An expert has revealed how drivers could earn thousands in free cash, all part of a £193million payout.
Anyone who owns a diesel vehicle that was sold between 2008 and 2019 may be able to get the money through a diesel emissions claim.
Although the Dieslegate scandal first broke out seven years ago, many Brits still seem unsure how to make a claim.
Motorists were first able to claim compensation in 2015 after Volkswagen was found to have installed “defeat devices” in their vehicles.
The software could detect when the vehicle was being tested and, if activated during the test, reduced emissions.
Outside of testing, however, emissions were up to 40 times higher.
The claims were upheld because the buyer had provided incorrect information about the emissions from the vehicle purchased, but also because the environment had been significantly damaged.
The Volkswagen Group eventually settled out of court with 91,000 plaintiffs and paid a total of £193m.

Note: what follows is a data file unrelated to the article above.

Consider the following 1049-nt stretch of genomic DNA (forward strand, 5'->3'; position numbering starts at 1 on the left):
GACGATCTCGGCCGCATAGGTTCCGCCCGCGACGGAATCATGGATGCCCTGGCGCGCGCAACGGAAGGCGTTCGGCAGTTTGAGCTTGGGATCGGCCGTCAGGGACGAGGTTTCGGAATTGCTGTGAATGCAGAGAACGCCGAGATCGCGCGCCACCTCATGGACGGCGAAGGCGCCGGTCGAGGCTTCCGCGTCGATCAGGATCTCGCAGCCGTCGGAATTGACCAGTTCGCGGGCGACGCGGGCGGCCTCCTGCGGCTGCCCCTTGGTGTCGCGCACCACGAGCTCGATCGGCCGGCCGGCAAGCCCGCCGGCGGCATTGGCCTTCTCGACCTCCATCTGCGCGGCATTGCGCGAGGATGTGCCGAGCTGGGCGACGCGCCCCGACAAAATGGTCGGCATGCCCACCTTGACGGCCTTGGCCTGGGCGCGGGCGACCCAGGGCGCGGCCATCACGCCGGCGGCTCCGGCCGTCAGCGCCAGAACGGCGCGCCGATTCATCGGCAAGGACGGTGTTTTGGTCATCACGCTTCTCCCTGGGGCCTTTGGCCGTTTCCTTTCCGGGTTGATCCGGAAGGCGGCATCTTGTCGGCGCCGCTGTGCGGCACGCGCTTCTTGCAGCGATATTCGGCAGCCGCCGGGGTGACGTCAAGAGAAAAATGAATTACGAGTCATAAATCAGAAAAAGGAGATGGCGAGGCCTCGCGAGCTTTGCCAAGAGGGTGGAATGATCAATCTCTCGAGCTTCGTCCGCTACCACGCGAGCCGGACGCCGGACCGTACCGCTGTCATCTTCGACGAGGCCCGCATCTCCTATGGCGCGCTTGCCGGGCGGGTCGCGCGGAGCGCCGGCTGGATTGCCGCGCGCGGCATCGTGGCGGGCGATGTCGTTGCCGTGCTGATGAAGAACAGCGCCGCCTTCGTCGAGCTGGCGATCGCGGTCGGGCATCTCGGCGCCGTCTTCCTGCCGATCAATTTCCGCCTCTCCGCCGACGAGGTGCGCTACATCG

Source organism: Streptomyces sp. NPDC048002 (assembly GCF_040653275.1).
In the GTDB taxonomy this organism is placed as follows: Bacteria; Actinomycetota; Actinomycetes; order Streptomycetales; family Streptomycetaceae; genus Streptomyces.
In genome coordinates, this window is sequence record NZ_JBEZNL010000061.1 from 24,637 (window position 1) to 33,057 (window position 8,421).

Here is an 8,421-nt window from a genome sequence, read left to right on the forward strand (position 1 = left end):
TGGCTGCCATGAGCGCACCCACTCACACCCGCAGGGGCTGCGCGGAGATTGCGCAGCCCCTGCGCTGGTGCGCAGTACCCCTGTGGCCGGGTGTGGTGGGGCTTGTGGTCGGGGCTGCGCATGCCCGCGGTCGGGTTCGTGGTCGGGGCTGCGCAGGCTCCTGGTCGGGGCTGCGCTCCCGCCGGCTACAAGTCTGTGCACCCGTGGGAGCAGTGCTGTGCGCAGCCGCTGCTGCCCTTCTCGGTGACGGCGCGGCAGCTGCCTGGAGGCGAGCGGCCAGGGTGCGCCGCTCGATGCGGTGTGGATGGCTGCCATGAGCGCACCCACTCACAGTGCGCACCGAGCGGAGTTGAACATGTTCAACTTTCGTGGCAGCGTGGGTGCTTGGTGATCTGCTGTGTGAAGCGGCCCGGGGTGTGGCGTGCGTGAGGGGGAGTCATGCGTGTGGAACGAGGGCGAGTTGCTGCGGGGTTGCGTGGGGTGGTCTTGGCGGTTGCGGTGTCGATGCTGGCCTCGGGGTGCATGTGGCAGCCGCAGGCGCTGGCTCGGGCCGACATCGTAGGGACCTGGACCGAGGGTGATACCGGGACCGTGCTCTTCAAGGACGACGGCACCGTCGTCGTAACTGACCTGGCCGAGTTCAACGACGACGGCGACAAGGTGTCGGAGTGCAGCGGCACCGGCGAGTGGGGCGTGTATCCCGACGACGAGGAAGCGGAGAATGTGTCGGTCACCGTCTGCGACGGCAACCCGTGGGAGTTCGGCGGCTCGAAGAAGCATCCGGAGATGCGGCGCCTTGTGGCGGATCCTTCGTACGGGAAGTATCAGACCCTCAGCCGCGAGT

The claimants received an average payout of just over £2,100.
While many diesel emissions claims are still being investigated and compensation amounts have yet to be determined, the experts are on hand ClaimsExpert.co.uk say the settlement with Volkswagen provides a benchmark for future payouts.
Additionally, Mercedes recently agreed to pay US$2.2 billion (£1.68 billion) in US compensation and fines, with each individual owner receiving thousands of dollars in compensation.
The experts say there are many reasons why it’s important to make a claim, including protecting the environment, corporate responsibility, protecting your health, compensating for any damage you may have suffered and the detrimental effects on crops .
According to the European Environment Agency, air pollution remains the top environmental health risk in Europe.
The main emissions from diesel vehicles are nitrogen dioxide, which is associated with an estimated 64,000 premature deaths each year.
The manufacturers you can submit a potential diesel emissions claim to are: BMW, Chrysler, Citroen, Fiat, Ford, Hyundai, Jaguar, Kia, Land Rover, Mini, Mercedes-Benz, Nissan, Peugeot, Porsche, Renault, Vauxhall, and Volvo.